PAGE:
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1.
Cell Rep ; 38(2): 110205, 2022 01 11.
Article in English | MEDLINE | ID: covidwho-1588142

ABSTRACT

Spontaneous mutations introduce uncertainty into coronavirus disease 2019 (COVID-19) control procedures and vaccine development. Here, we perform a spatiotemporal analysis on intra-host single-nucleotide variants (iSNVs) in 402 clinical samples from 170 affected individuals, which reveals an increase in genetic diversity over time after symptom onset in individuals. Nonsynonymous mutations are overrepresented in the pool of iSNVs but underrepresented at the single-nucleotide polymorphism (SNP) level, suggesting a two-step fitness selection process: a large number of nonsynonymous substitutions are generated in the host (positive selection), and these substitutions tend to be unfixed as SNPs in the population (negative selection). Dynamic iSNV changes in subpopulations with different gender, age, illness severity, and viral shedding time displayed a varied fitness selection process among populations. Our study highlights that iSNVs provide a mutational pool shaping the rapid global evolution of the virus.


Subject(s)
COVID-19/virology , Host-Pathogen Interactions/genetics , SARS-CoV-2/genetics , Adolescent , Adult , Aged , Child , Child, Preschool , Female , Genome, Viral/genetics , Humans , Infant , Infant, Newborn , Male , Middle Aged , Mutation/genetics , Phylogeny , Polymorphism, Single Nucleotide/genetics , Spike Glycoprotein, Coronavirus/genetics , Young Adult
2.
Natl Sci Rev ; 8(4): nwab006, 2021 Apr.
Article in English | MEDLINE | ID: covidwho-1254806

ABSTRACT

After a short recovery period, COVID-19 reinfections could occur in convalescent patients, even those with measurable levels of neutralizing antibodies. Effective vaccinations and protective public health measures are recommended for the convalescent COVID-19 patients.

3.
Mol Cell ; 80(6): 1123-1134.e4, 2020 12 17.
Article in English | MEDLINE | ID: covidwho-939163

ABSTRACT

Analyzing the genome of severe acute respiratory syndrome coronavirus 2 (SARS-CoV-2) from clinical samples is crucial for understanding viral spread and evolution as well as for vaccine development. Existing RNA sequencing methods are demanding on user technique and time and, thus, not ideal for time-sensitive clinical samples; these methods are also not optimized for high performance on viral genomes. We developed a facile, practical, and robust approach for metagenomic and deep viral sequencing from clinical samples. We demonstrate the utility of our approach on pharyngeal, sputum, and stool samples collected from coronavirus disease 2019 (COVID-19) patients, successfully obtaining whole metatranscriptomes and complete high-depth, high-coverage SARS-CoV-2 genomes with high yield and robustness. With a shortened hands-on time from sample to virus-enriched sequencing-ready library, this rapid, versatile, and clinic-friendly approach will facilitate molecular epidemiology studies during current and future outbreaks.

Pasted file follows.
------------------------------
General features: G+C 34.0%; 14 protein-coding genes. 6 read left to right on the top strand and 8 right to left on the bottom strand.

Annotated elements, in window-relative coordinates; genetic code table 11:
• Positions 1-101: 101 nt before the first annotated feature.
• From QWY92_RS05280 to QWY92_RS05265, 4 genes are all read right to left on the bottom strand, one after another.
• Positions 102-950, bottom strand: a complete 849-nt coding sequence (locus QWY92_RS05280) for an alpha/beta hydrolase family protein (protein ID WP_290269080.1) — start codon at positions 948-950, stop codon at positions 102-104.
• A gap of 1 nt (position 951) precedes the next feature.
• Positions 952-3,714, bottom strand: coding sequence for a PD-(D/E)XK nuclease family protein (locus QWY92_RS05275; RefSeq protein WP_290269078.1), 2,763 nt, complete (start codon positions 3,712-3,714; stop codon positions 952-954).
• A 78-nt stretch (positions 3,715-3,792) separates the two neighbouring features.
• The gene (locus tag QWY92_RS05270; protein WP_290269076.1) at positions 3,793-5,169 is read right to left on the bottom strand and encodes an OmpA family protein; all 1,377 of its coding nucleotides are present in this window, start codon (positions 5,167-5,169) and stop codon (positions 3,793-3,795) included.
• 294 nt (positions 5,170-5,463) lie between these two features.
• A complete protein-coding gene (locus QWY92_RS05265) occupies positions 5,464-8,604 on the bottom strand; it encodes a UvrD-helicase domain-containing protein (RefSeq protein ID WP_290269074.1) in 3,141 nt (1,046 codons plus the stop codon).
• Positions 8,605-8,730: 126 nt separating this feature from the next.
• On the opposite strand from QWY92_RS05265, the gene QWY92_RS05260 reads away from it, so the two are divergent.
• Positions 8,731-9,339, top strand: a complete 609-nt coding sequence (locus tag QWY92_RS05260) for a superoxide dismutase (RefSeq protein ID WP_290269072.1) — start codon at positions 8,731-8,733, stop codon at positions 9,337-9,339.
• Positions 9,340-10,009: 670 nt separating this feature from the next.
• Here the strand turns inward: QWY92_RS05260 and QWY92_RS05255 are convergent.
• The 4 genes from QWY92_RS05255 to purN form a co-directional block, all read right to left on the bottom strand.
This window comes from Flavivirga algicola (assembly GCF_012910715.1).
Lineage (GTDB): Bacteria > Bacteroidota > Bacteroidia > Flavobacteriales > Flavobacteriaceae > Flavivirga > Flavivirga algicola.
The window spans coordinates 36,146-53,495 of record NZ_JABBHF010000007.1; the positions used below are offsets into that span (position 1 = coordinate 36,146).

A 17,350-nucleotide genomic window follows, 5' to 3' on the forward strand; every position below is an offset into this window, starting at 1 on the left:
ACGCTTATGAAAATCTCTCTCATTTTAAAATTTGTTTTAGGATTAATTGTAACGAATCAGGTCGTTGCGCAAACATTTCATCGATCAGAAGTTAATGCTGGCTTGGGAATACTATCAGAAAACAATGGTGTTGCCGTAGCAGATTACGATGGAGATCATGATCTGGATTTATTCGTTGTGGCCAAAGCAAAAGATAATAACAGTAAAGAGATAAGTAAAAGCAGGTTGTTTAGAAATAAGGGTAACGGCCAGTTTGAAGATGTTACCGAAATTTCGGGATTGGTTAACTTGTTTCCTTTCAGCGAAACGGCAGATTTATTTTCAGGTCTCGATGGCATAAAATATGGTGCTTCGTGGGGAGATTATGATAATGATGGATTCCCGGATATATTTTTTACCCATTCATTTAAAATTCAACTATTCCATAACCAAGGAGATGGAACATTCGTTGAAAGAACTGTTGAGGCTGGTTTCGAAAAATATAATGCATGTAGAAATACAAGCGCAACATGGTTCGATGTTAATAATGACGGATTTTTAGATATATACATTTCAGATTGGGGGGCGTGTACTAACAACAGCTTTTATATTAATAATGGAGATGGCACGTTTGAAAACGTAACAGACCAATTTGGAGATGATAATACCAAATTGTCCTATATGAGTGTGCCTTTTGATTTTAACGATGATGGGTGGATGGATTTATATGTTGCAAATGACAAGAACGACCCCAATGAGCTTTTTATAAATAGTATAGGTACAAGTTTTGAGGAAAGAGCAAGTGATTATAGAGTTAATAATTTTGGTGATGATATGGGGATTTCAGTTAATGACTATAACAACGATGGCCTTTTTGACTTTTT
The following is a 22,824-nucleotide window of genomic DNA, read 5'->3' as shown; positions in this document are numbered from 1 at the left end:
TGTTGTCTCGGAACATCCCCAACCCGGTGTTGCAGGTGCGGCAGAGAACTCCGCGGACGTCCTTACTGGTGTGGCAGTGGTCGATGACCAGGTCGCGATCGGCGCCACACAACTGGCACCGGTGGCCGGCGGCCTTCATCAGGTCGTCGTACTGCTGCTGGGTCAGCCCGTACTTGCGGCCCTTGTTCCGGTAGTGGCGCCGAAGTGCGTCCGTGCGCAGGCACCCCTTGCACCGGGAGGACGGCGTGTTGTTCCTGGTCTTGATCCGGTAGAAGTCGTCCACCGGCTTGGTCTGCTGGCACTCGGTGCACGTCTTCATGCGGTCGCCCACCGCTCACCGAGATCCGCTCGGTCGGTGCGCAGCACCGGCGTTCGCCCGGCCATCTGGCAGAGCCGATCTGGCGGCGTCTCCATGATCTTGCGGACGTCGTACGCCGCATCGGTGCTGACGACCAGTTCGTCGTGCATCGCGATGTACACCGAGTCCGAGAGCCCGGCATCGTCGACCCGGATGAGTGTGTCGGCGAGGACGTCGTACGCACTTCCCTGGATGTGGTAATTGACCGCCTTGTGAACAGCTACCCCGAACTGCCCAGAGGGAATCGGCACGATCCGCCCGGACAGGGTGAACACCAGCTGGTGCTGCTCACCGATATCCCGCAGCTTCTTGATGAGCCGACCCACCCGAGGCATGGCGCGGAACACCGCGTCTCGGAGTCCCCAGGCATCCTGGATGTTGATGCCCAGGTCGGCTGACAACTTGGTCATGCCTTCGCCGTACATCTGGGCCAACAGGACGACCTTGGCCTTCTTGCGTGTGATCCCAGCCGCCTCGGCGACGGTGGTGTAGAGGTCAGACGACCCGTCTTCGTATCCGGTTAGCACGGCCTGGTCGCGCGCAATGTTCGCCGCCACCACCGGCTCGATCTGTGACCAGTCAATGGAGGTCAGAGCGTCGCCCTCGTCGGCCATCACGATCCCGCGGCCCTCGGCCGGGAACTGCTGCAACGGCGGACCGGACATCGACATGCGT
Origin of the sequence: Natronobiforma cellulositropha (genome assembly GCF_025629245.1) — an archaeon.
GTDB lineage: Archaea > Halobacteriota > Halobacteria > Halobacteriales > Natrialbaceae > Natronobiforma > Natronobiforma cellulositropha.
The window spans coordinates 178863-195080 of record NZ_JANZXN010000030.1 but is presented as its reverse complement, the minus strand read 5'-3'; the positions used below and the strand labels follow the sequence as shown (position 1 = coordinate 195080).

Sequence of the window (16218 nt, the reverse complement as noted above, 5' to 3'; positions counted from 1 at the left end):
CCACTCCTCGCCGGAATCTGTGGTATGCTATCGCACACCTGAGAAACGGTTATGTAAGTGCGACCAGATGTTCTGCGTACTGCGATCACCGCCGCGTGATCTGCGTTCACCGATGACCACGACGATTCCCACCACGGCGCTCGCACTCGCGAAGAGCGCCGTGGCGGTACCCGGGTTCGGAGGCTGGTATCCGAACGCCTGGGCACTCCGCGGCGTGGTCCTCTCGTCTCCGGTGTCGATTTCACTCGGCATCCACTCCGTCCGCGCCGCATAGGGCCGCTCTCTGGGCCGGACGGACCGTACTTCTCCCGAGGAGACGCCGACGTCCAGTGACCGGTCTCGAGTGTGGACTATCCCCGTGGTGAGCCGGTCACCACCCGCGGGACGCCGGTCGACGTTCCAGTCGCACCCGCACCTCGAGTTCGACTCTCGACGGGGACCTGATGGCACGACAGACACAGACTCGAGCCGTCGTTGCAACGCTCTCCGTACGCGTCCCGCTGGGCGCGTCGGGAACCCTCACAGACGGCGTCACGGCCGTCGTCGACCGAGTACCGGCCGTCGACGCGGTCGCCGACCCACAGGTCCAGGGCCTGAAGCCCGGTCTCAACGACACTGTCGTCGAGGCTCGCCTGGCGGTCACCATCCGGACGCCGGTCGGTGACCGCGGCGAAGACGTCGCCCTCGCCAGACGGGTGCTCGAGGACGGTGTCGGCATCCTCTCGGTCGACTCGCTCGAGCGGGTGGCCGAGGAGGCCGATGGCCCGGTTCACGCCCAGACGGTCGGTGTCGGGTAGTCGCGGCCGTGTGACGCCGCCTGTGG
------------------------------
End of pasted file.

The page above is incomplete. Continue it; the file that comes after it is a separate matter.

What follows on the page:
Subject(s)
COVID-19/genetics , Genome, Viral , High-Throughput Nucleotide Sequencing , RNA, Viral/genetics , SARS-CoV-2/genetics , Whole Genome Sequencing , Animals , Humans , Mice , NIH 3T3 Cells , RNA, Viral/metabolism , SARS-CoV-2/metabolism
4.
Nat Commun ; 11(1): 5503, 2020 10 30.
Article in English | MEDLINE | ID: covidwho-894393

ABSTRACT

The spread of SARS-CoV-2 in Beijing before May, 2020 resulted from transmission following both domestic and global importation of cases. Here we present genomic surveillance data on 102 imported cases, which account for 17.2% of the total cases in Beijing. Our data suggest that all of the cases in Beijing can be broadly classified into one of three groups: Wuhan exposure, local transmission and overseas imports. We classify all sequenced genomes into seven clusters based on representative high-frequency single nucleotide polymorphisms (SNPs). Genomic comparisons reveal higher genomic diversity in the imported group compared to both the Wuhan exposure and local transmission groups, indicating continuous genomic evolution during global transmission. The imported group show region-specific SNPs, while the intra-host single nucleotide variations present as random features, and show no significant differences among groups. Epidemiological data suggest that detection of cases at immigration with mandatory quarantine may be an effective way to prevent recurring outbreaks triggered by imported cases. Notably, we also identify a set of novel indels. Our data imply that SARS-CoV-2 genomes may have high mutational tolerance.


Subject(s)
Betacoronavirus/growth & development , Coronavirus Infections/virology , Pneumonia, Viral/virology , Adult , Beijing/epidemiology , COVID-19 , Coronavirus Infections/epidemiology , Female , Genome, Viral , Genomics , Genotype , Humans , Male , Middle Aged , Mutation , Pandemics , Phylogeny , Pneumonia, Viral/epidemiology , Polymorphism, Single Nucleotide , SARS-CoV-2 , Travel , Young Adult
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